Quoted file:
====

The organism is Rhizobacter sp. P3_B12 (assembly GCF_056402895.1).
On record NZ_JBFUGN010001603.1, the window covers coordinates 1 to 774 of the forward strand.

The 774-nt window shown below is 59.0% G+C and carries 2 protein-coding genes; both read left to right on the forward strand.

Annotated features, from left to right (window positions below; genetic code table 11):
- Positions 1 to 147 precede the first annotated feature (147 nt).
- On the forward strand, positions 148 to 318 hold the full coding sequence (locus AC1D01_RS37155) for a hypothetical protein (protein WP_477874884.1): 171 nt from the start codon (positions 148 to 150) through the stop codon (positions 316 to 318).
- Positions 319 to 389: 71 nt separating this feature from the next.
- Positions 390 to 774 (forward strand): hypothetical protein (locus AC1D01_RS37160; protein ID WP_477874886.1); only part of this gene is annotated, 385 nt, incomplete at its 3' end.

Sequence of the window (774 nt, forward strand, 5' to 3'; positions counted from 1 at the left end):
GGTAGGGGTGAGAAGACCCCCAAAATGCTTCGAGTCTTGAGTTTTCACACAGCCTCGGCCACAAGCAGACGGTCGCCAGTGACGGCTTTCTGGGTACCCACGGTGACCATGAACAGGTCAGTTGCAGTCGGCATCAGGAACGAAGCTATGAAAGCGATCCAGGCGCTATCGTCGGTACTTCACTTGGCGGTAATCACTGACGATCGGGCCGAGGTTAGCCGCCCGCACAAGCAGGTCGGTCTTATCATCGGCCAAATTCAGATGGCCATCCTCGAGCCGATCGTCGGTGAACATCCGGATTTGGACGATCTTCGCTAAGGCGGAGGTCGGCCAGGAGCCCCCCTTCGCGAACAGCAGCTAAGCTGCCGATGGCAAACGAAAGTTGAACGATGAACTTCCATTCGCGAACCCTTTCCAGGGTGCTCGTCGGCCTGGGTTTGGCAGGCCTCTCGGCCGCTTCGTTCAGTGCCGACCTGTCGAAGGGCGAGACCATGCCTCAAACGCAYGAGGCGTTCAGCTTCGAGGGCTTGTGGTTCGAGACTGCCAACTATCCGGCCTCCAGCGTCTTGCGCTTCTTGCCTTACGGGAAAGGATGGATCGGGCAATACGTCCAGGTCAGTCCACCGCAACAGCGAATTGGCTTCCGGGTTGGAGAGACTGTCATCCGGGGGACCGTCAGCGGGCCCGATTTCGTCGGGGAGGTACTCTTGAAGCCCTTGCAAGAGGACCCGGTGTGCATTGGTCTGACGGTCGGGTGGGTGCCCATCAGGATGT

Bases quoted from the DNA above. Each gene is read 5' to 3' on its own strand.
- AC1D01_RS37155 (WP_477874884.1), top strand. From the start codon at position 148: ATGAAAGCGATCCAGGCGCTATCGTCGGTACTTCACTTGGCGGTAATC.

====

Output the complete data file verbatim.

The organism is Rhizobacter sp. P3_B12 (assembly GCF_056402895.1).
On record NZ_JBFUGN010001603.1, the window covers coordinates 1 to 774 of the forward strand.

The 774-nt window shown below is 59.0% G+C and carries 2 protein-coding genes; both read left to right on the forward strand.

Annotated features, from left to right (window positions below; genetic code table 11):
- Positions 1 to 147 precede the first annotated feature (147 nt).
- On the forward strand, positions 148 to 318 hold the full coding sequence (locus AC1D01_RS37155) for a hypothetical protein (protein WP_477874884.1): 171 nt from the start codon (positions 148 to 150) through the stop codon (positions 316 to 318).
- Positions 319 to 389: 71 nt separating this feature from the next.
- Positions 390 to 774 (forward strand): hypothetical protein (locus AC1D01_RS37160; protein ID WP_477874886.1); only part of this gene is annotated, 385 nt, incomplete at its 3' end.

Sequence of the window (774 nt, forward strand, 5' to 3'; positions counted from 1 at the left end):
GGTAGGGGTGAGAAGACCCCCAAAATGCTTCGAGTCTTGAGTTTTCACACAGCCTCGGCCACAAGCAGACGGTCGCCAGTGACGGCTTTCTGGGTACCCACGGTGACCATGAACAGGTCAGTTGCAGTCGGCATCAGGAACGAAGCTATGAAAGCGATCCAGGCGCTATCGTCGGTACTTCACTTGGCGGTAATCACTGACGATCGGGCCGAGGTTAGCCGCCCGCACAAGCAGGTCGGTCTTATCATCGGCCAAATTCAGATGGCCATCCTCGAGCCGATCGTCGGTGAACATCCGGATTTGGACGATCTTCGCTAAGGCGGAGGTCGGCCAGGAGCCCCCCTTCGCGAACAGCAGCTAAGCTGCCGATGGCAAACGAAAGTTGAACGATGAACTTCCATTCGCGAACCCTTTCCAGGGTGCTCGTCGGCCTGGGTTTGGCAGGCCTCTCGGCCGCTTCGTTCAGTGCCGACCTGTCGAAGGGCGAGACCATGCCTCAAACGCAYGAGGCGTTCAGCTTCGAGGGCTTGTGGTTCGAGACTGCCAACTATCCGGCCTCCAGCGTCTTGCGCTTCTTGCCTTACGGGAAAGGATGGATCGGGCAATACGTCCAGGTCAGTCCACCGCAACAGCGAATTGGCTTCCGGGTTGGAGAGACTGTCATCCGGGGGACCGTCAGCGGGCCCGATTTCGTCGGGGAGGTACTCTTGAAGCCCTTGCAAGAGGACCCGGTGTGCATTGGTCTGACGGTCGGGTGGGTGCCCATCAGGATGT

Bases quoted from the DNA above. Each gene is read 5' to 3' on its own strand.
- AC1D01_RS37155 (WP_477874884.1), top strand. From the start codon at position 148: ATGAAAGCGATCCAGGCGCTATCGTCGGTACTTCACTTGGCGGTAATC.